Idyll Rigamarole
...All Of Life Is A Foreign Country...
Spyhop Records
Street: 07.20.10
Idyll Rigamarole = Tiny Tim Tiptoeing Through The Nottingham Forest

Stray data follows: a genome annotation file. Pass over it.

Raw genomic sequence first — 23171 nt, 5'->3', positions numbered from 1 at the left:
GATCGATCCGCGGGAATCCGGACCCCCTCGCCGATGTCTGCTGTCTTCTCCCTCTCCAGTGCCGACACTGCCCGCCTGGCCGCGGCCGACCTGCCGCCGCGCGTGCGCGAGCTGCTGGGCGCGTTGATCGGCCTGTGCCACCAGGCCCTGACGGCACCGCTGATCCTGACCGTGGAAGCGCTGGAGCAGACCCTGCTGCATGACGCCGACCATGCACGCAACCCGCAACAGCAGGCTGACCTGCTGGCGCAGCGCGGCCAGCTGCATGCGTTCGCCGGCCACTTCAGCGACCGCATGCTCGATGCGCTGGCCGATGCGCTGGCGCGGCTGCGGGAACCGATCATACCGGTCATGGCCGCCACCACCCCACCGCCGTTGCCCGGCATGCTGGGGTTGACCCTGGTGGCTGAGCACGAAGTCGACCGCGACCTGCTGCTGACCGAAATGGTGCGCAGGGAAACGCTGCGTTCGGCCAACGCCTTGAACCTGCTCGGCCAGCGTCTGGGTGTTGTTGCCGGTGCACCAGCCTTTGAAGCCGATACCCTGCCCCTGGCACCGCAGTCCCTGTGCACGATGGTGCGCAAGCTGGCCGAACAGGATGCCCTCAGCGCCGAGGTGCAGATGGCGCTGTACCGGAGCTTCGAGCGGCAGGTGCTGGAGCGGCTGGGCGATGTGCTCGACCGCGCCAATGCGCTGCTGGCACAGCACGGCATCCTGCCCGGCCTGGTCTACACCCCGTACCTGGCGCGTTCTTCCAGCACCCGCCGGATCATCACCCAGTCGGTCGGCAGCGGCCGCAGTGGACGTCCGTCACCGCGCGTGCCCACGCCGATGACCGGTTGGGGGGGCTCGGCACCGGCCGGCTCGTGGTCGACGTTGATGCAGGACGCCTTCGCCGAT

It is hard to criticize music by a local “teen-run” record label, but I’ll do my best.  All local artists should take note: Every artist is a local artist where they came from.  That doesn’t mean they should be making records.  With a name that would surely get them kicked out from even busking in Sherwood Forest, Idyll Rigamarole describes their sound as “medieval groove folk” on their Facebook page.  Oh dear.  Seven “teen” members all contributing their ideas for songs—with asinine names like “Stationary Nomad” and “Flibbertigibbet”—doesn’t work very well.  I was surprised by the pleasant voice that greeted my ears on the aforementioned “Stationary Nomad,” but I can’t tell whom it belongs to, as the band is listed alphabetically in their credits and no one is given musicianship credit. Maybe that’s on purpose, because by the second track—the especially cloying “Anger”—I wouldn’t want to take credit for any of it either.  The male attempting to “sing” on this track has a ghastly vocal style that is downright embarrassing.  This voice returns on the equally dreadful “Four Words”—but wait, it gets worse—it attempts sensitivity (or is that ‘novelty’ like Tiny Tim? I’m not really sure) by going up in register, and what was already bad is laughably bad.  Things aren’t all wretched, as the female singers on this project have pleasant voices—even if the songs they sing on are weak—and the playing is satisfactory, but nothing really stands out.  Upon rereading the credits, I realize I’ve boxed myself into the thanked “H8trz” category, but alas, there I shall have to stay, forever banished. –Dean O Hillis